The U.S. Small Business Administration is no longer able to accept new applications for the coronavirus emergency loan program after hitting its $349 billion limit Thursday, according to their website. The advance provides businesses with up to $10,000 that doesn’t need to be paid back and is provided for them to stay afloat in the coronavirus pandemic.
“BA is unable to accept new applications at this time for the Economic Injury Disaster Loan (EIDL)-COVID-19 related assistance program (including EIDL Advances) based on available appropriations funding,” the SBA notice stated.
The SBA reports that the number of applications received in the last 14 days is more than 14 years of loan applications. Their statement continued, “Applicants who have already submitted their applications will continue to be processed on a first-come, first-served basis.”
— Cong. Steven Palazzo (@CongPalazzo) April 16, 2020
On March 27, the CARES Act budgeted $376 billion to American businesses and workers. In a joint statement released Wednesday, Treasury Secretary Steve Mnuchin and SBA Administrator Jovita Carranza urged “Congress to appropriate additional funds for the Paycheck Protection Program—a critical and overwhelmingly bipartisan program—at which point we will once again be able to process loan applications, issue loan numbers, and protect millions more paychecks.”
They added, “The high demand we have seen underscores the need for hardworking Americans to have access to relief as soon as possible. We want every eligible small business to participate and get the resources they need.”
U.S. lawmakers remain in a stalemate over appropriating additional funding. In an effort to bridge the partisan gap, Mnuchin is reportedly working with Democrats who voted against the GOP’s $250 billion bill in the Senate last week. The Senate, however, isn’t scheduled to be back in session until April 20, but may be forced to call an emergency session to provide needed funding.
In a letter sent to Republicans last week, House Speaker Nancy Pelosi and Senate Minority Leader Chuck Schumer asked for additional funding of hospitals, personal protective equipment (PPE), and the food stamps program to be included in the next bill.
Exactly a week ago today, @SenateMajLdr introduced a one-page bill to fund paychecks for small business employees. Democrats blocked it.
As of this morning, the program is out of money.
This is on you, Chuck Schumer and Nancy Pelosi.https://t.co/JK48SFSHXm
— Kevin McCarthy (@GOPLeader) April 16, 2020
House Minority Leader Kevin McCarthy, R-CA, said Thursday on Twitter that the failure to get additional funding “is on you, Chuck Schumer and Nancy.”
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Biden spends $1.65 trillion taxpayer dollars while vacationing in St. Croix
While vacationing in the island of St. Croix for the holidays, President Joe Biden on Thursday signed into law the massive $1.65 omnibus spending package.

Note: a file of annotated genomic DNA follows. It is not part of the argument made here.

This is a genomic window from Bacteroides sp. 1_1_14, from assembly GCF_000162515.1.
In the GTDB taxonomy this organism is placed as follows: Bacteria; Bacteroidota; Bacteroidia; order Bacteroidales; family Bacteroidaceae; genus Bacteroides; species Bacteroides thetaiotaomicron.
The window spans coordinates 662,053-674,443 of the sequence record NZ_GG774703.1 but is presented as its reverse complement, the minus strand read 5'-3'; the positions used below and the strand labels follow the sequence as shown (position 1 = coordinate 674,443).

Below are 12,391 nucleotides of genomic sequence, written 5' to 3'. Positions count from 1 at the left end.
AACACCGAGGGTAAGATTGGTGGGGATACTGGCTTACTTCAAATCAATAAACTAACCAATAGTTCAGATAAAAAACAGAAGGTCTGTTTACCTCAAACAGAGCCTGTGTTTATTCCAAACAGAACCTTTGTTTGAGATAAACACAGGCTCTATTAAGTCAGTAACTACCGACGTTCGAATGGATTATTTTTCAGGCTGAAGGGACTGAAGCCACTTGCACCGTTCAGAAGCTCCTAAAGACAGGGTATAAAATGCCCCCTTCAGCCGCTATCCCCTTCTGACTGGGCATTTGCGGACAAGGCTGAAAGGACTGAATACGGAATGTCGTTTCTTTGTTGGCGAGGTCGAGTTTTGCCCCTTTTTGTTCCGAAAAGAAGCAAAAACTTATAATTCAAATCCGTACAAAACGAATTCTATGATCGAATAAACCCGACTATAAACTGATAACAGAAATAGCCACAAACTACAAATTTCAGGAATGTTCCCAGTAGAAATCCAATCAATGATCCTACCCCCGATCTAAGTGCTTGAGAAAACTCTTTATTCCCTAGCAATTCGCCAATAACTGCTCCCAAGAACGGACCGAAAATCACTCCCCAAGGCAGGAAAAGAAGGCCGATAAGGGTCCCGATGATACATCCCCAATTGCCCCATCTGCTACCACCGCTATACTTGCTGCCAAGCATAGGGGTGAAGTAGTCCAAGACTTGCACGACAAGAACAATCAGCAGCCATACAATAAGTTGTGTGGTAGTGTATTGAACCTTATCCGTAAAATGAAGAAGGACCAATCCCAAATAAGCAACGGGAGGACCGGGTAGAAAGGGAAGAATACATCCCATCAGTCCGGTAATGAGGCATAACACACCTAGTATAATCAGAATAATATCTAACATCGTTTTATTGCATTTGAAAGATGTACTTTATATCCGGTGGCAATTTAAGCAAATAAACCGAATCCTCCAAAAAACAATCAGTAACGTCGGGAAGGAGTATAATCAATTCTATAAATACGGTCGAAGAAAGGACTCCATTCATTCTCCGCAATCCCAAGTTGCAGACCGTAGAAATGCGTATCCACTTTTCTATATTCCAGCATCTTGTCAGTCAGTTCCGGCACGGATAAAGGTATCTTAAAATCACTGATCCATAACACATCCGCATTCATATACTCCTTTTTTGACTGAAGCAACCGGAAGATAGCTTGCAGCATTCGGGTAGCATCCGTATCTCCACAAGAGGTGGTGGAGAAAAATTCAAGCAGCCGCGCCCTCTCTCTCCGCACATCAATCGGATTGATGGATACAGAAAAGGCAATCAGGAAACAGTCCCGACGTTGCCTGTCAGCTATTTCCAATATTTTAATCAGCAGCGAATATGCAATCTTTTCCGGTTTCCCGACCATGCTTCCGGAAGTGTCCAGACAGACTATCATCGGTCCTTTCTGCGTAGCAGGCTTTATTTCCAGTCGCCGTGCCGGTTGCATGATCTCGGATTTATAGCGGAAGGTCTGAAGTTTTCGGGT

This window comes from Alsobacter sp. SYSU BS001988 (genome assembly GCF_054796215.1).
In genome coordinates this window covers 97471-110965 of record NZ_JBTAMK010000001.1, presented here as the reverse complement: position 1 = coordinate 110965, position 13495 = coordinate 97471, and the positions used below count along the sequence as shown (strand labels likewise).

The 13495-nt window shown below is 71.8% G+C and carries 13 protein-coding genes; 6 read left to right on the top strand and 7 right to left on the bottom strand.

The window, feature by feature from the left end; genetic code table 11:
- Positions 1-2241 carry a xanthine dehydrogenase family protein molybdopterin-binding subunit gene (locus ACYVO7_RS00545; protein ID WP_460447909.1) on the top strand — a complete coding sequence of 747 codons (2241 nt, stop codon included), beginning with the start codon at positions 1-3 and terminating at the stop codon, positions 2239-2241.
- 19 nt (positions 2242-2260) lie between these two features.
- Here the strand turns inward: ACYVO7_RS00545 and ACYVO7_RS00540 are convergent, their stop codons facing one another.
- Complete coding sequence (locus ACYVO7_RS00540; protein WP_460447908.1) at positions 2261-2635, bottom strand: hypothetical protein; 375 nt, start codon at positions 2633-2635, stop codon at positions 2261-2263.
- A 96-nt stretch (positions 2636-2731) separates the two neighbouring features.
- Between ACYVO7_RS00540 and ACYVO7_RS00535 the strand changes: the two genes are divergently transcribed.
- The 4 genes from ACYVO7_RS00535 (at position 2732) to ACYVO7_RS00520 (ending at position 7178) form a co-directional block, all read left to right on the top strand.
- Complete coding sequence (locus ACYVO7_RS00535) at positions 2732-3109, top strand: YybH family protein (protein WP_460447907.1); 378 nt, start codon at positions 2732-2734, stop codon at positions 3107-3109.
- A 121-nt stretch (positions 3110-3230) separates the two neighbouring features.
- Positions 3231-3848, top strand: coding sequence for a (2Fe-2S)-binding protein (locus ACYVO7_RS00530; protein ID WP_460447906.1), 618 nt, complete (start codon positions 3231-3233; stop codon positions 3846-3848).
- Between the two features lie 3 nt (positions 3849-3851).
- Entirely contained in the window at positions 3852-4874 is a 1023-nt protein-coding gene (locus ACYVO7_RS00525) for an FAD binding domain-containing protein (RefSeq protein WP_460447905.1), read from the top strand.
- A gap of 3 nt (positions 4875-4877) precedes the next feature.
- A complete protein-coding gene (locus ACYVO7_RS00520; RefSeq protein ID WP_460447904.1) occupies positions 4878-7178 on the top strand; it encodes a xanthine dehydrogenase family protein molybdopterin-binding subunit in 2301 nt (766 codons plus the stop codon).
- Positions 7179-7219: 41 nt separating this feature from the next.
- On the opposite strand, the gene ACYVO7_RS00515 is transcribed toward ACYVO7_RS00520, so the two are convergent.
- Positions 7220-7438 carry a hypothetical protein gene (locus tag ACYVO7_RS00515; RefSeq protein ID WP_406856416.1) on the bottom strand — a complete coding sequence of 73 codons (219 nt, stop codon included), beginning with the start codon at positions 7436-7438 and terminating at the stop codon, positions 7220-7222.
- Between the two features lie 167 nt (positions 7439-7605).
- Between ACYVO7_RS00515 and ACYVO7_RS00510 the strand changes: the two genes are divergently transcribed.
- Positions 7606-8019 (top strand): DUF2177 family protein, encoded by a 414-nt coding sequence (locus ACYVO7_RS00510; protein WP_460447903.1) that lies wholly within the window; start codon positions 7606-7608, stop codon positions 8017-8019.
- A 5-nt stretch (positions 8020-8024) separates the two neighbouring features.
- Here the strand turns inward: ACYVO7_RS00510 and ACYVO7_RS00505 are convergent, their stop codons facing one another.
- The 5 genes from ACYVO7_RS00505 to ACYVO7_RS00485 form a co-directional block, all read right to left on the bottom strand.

The whopping 4,155 pages was supported by only nine House Republicans and 13 Senate Republicans. Majority of criticism from the GOP includes concerns that the bill was rushed and crammed with wasteful spending by a lame-duck Democratic-dominated Congress. The recourse will punish American families by adding to the national debt and exacerbate inflation.
“Today, I signed the bipartisan omnibus bill, ending a year of historic progress. It’ll invest in medical research, safety, veteran health care, disaster recovery, VAWA funding — and gets crucial assistance to Ukraine,” Biden tweeted. “Looking forward to more in 2023.”
Senate minority leader Mitch McConnell “praised the bill on the grounds that it represents a real decrease in discretionary spending. He presented it as a positive that nondefense spending jumped by only 5.5 percent, from $730 billion to $772.5 billion, amid an inflation rate of 7.1 percent” writes National Review.
“The bipartisan government-funding bill that Senators Shelby and Leahy have finished negotiating does exactly the opposite of what the Biden administration first proposed,” he said. “This bill provides a substantial real-dollar increase to the defense baseline . . . and a substantial real-dollar cut to the non-defense, non-veterans baseline,” McConnell insisted as negotiations were wrapping up.
House minority leader Kevin McCarthy, however, stated his strong disapproval of the bill before it even advanced. Affirming a letter from 13 House Republicans, McCarthy demanded the bill is reckless, irresponsible, and a “purposeful refusal to secure and defend our borders.”
For example, it failed to incorporate protections for Title 42, the pandemic policy that allows illegal immigrants to be expelled on a public-health basis, which currently hangs in the balance at the Supreme Court.
National Review adds, “The funding in the bill, which averted a federal government shutdown before the new year, includes an allocation of $45 billion in defense assistance to Ukraine. Some Republican priorities, such as Electoral Count Act reform and a bigger military budget, were nested in with Democratic appropriations, such as increased funding for Medicaid and food stamps.”
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